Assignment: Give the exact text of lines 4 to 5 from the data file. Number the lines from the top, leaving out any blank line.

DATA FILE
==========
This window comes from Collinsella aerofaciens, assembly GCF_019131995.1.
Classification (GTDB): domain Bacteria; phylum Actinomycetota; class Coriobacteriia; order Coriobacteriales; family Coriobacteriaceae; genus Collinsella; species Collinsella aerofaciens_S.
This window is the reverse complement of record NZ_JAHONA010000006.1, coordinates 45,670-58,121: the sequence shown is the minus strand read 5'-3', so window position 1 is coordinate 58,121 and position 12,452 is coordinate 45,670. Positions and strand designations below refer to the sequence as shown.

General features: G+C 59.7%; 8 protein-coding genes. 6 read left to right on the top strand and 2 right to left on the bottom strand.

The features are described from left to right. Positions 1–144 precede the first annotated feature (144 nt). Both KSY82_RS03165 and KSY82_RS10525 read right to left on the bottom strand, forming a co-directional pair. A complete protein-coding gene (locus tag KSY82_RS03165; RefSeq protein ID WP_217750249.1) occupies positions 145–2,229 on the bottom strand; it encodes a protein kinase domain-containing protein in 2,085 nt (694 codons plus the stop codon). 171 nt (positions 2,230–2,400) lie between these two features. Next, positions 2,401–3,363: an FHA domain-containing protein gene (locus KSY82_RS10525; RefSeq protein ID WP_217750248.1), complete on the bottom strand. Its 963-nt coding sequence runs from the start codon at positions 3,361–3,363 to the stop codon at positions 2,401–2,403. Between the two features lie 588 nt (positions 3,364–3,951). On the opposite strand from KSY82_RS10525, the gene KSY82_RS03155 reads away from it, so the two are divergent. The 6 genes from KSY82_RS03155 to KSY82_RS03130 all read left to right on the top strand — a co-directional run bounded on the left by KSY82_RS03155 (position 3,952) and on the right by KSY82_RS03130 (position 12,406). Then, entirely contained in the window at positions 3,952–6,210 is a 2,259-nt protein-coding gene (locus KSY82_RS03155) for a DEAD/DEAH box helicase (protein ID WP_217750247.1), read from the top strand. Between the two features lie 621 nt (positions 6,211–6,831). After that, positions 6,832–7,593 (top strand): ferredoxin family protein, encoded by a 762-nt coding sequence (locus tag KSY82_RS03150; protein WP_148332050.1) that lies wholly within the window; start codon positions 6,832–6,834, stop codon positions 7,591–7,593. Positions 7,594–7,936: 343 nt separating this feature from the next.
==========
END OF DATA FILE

General features: G+C 59.7%; 8 protein-coding genes. 6 read left to right on the top strand and 2 right to left on the bottom strand.

The features are described from left to right. Positions 1–144 precede the first annotated feature (144 nt). Both KSY82_RS03165 and KSY82_RS10525 read right to left on the bottom strand, forming a co-directional pair. A complete protein-coding gene (locus tag KSY82_RS03165; RefSeq protein ID WP_217750249.1) occupies positions 145–2,229 on the bottom strand; it encodes a protein kinase domain-containing protein in 2,085 nt (694 codons plus the stop codon). 171 nt (positions 2,230–2,400) lie between these two features. Next, positions 2,401–3,363: an FHA domain-containing protein gene (locus KSY82_RS10525; RefSeq protein ID WP_217750248.1), complete on the bottom strand. Its 963-nt coding sequence runs from the start codon at positions 3,361–3,363 to the stop codon at positions 2,401–2,403. Between the two features lie 588 nt (positions 3,364–3,951). On the opposite strand from KSY82_RS10525, the gene KSY82_RS03155 reads away from it, so the two are divergent. The 6 genes from KSY82_RS03155 to KSY82_RS03130 all read left to right on the top strand — a co-directional run bounded on the left by KSY82_RS03155 (position 3,952) and on the right by KSY82_RS03130 (position 12,406). Then, entirely contained in the window at positions 3,952–6,210 is a 2,259-nt protein-coding gene (locus KSY82_RS03155) for a DEAD/DEAH box helicase (protein ID WP_217750247.1), read from the top strand. Between the two features lie 621 nt (positions 6,211–6,831). After that, positions 6,832–7,593 (top strand): ferredoxin family protein, encoded by a 762-nt coding sequence (locus tag KSY82_RS03150; protein WP_148332050.1) that lies wholly within the window; start codon positions 6,832–6,834, stop codon positions 7,591–7,593. Positions 7,594–7,936: 343 nt separating this feature from the next.